Nonverbal Behavior Expert & Author, Former FBI Special Agent Joe Navarro on the White House Situation Room Photo from the Bin Laden Mission: What do the Faces Tell Us?

The situation room photograph released by the White House last week, of President Obama and key members of his administration presumably watching the mission resulting in the death of Osama bin Laden, is likely to be published in history books as an iconic representation of society’s ongoing battle with terrorism.

As shown in this photo, what do the reactions of President Obama, Secretary of State Hillary Clinton, Secretary of Defense Robert Gates, Joint Chiefs of Staff Chairman, Admiral Michael Mullen, etc. tell us?

We wanted to gain greater insight into what the expressions of the individuals in the photograph might be telling us. For some answers, we went to non-verbal language expert Joe Navarro. For 25 years, Mr. Navarro worked for the FBI as an agent and was a supervisor in the areas of counter-intelligence and terrorism. He also has spent many years studying nonverbal behavior. Navarro was kind enough to give us an almost 25 minute interview providing detailed analysis of this now iconic photograph. Featured columnist Jay Bildstein joined me for the interview, which is well worth listening to and helps school us in understanding nonverbal behavior.

Listen to the entire CYInterview with Joe Navarro:

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First, Joe Navarro tells us about his FBI background:

“For 25 years I was a special agent with the FBI. Most of that spent within the national security side of the house chasing spies and terrorists and then for the last 15 years of my career, I was involved in behavioral profiling and doing behavioral analysis for the national security division.”

Former Special Agent Navarro explains to us what his initial reactions to the photo were. Specifically, how he perceived that President Obama, as Commander and Chief, had given up his seat at the head of the table to a military officer, who appears to be busy working.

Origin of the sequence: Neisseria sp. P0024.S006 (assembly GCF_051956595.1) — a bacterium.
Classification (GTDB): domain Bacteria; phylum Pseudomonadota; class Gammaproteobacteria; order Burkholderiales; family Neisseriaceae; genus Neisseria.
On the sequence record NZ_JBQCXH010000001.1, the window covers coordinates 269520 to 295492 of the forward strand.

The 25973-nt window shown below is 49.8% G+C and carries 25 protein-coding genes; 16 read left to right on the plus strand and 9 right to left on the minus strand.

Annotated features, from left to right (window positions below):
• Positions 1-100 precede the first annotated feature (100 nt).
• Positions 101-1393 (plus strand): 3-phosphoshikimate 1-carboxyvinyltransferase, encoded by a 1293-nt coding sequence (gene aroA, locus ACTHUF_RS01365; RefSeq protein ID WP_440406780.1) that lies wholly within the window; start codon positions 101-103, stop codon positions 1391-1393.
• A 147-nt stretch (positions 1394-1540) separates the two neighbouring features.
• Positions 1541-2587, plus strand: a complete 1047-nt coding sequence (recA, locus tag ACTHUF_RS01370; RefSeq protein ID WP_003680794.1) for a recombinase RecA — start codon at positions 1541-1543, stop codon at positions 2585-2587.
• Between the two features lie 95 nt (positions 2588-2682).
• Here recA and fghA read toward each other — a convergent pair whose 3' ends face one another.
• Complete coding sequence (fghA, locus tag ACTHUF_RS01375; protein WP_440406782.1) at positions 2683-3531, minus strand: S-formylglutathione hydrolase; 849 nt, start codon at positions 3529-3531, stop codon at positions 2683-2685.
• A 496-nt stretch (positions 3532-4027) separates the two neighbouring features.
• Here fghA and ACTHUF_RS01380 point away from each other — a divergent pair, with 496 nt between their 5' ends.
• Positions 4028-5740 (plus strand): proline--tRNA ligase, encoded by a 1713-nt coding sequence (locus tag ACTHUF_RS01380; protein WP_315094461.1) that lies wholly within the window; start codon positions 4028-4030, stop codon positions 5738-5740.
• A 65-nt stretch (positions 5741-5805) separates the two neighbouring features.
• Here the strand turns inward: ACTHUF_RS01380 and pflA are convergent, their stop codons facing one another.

“This iconic photograph lends itself to the study of nonverbal communication because non-verbals, it includes body language…but it also encompasses this broader area of body language. What struck me at first was that the President of the United States had actually ceded his seat to what appears to be a one star general sitting at the head of the table or an Air Force officer so that he can actually manage the technical aspects of what’s going on…No doubt having to do something very important and the President was actually willing to cede his seat so that he could accomplish this more comfortably in spite of The President’s position.”

Mr. Navarro believes the photo was taken early on in the mission in Pakistan and is prior to the death of Osama bin Laden. The former member of the FBI provides us with some interesting body language analysis.

“This is an all likelihood as the event in Pakistan is about to take place, is starting out. This is not at the tail end of it. You can tell this from the non-verbals. You see the obvious tension in the faces…You see this with a lot of the people in the room. The arms are at their side, really restricted. This often happens when something tense is about to happen. We stop our arm movement. You see other people cross their arms and so forth. But definitely from the facial features of just about everybody, you see the tension in the room. I think everyone there is showing the severity of what’s going on by their body language…This is something of deep significance, very tough to fake these behaviors…If I was having to testify to this, I would say this is not at the end of the operation. I think once they would’ve received the information that the troops were safe and that whatever targets had to be neutralized were neutralized, their body behavior would be much, much different.”